6 October 2016

Review #533: Outrun the Moon by Stacey Lee

My rating: 5 of 5 stars

“Once you have been in an earthquake you know, even if you survive without a scratch, that like a stroke in the heart, it remains in the earth's breast, horribly potential, always promising to return, to hit you again, with an even more devastating force. ”

----Salman Rushdie

Stacey Lee, a Chinese-American author, has penned an incredibly arresting young adult historical fiction novel, Outrun the Moon where the author weaves a story about a Chinese-American teenage girl who breaks free from her wretched life in Chinatown and earns a shortcut way to one of the prestigious and poshest boarding school in America where she outsmarts the game of pretending on being some heiress but when tragedy strikes, it is her moment to save the school thereby saving the world.


San Francisco, 1906: Fifteen-year-old Mercy Wong is determined to break from the poverty in Chinatown, and an education at St. Clare’s School for Girls is her best hope. Although St. Clare’s is off-limits to all but the wealthiest white girls, Mercy gains admittance through a mix of cunning and a little bribery, only to discover that getting in was the easiest part. Not to be undone by a bunch of spoiled heiresses, Mercy stands strong—until disaster strikes.

On April 18, a historic earthquake rocks San Francisco, destroying Mercy’s home and school. With martial law in effect, she is forced to wait with her classmates for their families in a temporary park encampment. Though fires might rage, and the city may be in shambles, Mercy can’t sit by while they wait for the army to bring help—she still has the “bossy” cheeks that mark her as someone who gets things done. But what can one teenage girl do to heal so many suffering in her broken city?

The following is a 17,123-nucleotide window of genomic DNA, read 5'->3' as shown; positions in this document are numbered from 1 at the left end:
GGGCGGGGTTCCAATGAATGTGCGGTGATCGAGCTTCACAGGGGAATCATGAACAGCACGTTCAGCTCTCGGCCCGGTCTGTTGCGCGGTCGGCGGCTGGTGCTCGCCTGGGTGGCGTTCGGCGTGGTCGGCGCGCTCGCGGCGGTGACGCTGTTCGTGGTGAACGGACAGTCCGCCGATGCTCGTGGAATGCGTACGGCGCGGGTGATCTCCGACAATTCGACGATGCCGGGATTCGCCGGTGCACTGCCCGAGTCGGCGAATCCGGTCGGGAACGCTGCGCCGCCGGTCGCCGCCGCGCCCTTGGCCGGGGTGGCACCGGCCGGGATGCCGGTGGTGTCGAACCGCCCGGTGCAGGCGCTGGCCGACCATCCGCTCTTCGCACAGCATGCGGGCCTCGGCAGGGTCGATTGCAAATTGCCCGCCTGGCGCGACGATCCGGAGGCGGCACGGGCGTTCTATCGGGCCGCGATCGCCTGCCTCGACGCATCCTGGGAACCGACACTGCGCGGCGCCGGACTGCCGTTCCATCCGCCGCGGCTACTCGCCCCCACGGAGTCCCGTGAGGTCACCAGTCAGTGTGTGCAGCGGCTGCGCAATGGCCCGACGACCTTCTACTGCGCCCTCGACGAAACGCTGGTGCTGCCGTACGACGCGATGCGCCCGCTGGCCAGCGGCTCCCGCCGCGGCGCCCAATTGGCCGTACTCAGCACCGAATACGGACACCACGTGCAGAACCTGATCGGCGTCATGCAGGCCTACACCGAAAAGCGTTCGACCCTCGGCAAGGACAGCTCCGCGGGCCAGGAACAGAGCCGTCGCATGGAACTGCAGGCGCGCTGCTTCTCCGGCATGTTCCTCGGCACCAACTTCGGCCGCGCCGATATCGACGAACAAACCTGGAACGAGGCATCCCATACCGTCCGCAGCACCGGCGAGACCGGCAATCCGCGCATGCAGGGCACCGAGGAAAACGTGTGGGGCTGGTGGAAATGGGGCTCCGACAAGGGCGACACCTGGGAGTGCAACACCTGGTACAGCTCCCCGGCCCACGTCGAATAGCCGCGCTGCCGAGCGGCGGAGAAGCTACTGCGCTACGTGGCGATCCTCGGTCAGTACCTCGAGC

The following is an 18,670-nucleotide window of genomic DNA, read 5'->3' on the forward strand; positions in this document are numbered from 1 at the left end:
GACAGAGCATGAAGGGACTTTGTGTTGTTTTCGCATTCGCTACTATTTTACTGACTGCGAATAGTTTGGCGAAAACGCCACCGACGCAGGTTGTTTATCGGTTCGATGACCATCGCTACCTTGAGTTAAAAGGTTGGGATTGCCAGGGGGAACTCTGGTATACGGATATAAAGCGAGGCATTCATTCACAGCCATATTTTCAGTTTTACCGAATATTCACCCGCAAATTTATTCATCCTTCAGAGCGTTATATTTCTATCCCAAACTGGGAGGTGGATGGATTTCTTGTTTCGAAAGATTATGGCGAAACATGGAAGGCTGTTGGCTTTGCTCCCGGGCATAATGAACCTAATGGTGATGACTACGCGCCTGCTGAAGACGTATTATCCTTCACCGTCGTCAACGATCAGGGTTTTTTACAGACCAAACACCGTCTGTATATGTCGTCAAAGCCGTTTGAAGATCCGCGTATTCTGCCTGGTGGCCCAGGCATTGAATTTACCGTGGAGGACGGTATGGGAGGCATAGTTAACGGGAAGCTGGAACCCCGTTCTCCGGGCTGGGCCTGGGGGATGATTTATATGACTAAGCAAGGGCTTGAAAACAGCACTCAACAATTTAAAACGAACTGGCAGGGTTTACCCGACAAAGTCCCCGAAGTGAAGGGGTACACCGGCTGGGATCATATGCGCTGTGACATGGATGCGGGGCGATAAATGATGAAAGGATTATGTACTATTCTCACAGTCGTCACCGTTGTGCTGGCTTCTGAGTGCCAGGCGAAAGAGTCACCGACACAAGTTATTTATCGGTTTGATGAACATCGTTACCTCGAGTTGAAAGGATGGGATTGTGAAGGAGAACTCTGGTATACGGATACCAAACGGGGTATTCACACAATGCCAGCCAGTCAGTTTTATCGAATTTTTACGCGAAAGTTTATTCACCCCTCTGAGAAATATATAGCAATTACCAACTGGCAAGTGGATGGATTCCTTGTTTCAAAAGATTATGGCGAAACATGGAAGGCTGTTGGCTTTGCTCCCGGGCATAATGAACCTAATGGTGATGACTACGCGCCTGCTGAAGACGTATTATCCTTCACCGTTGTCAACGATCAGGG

The fifteen year old Chinese American girl, Mercy, wants out of her wretched life with limited opportunities in Chinatown. She must do something to not only make her life better, but her brother's too who works as a labor. And this sharp teenager with high cheekbones know the right way to break free from such a life. Mercy finds a way, or rather say, pays bribe to get her hands on the scholarship to one of the most prestigious all girls boarding school where only the rich and famous send their daughters to earn a reputable and suitable prospect for marriage. Mercy is clever enough to pose and pretend herself as a Chinese heiress to earn a band of diverse and ethnic group of friends where either some are lying just like her, or some are genuinely posh. Soon earthquake strikes and this earthquake finally bridges the gap between the two cultures who don't see eye to eye, Chinese and American. Devastation is hanging in the air, while Mercy plans to save the survivors. Can she single-handedly save the people she is close to?

I would like to take a bow to the author as after reading the book, I realized what she has tried to portray through the story line. The message is loud and clear, that will hit upon those especially those readers who are still living with a cultural gap and hatred among themselves for a race like Chinese even in this 21st century. Those the story is set in the early 20th century, yet the issues still exist even in a modern world like ours. My heart ached for the characters who are subjected to meaningless and hurtful racist remarks about their race or their facial structure. And I believe after reading this book, the readers would stop to ponder upon their actions and on their thoughts about such a powerful social message.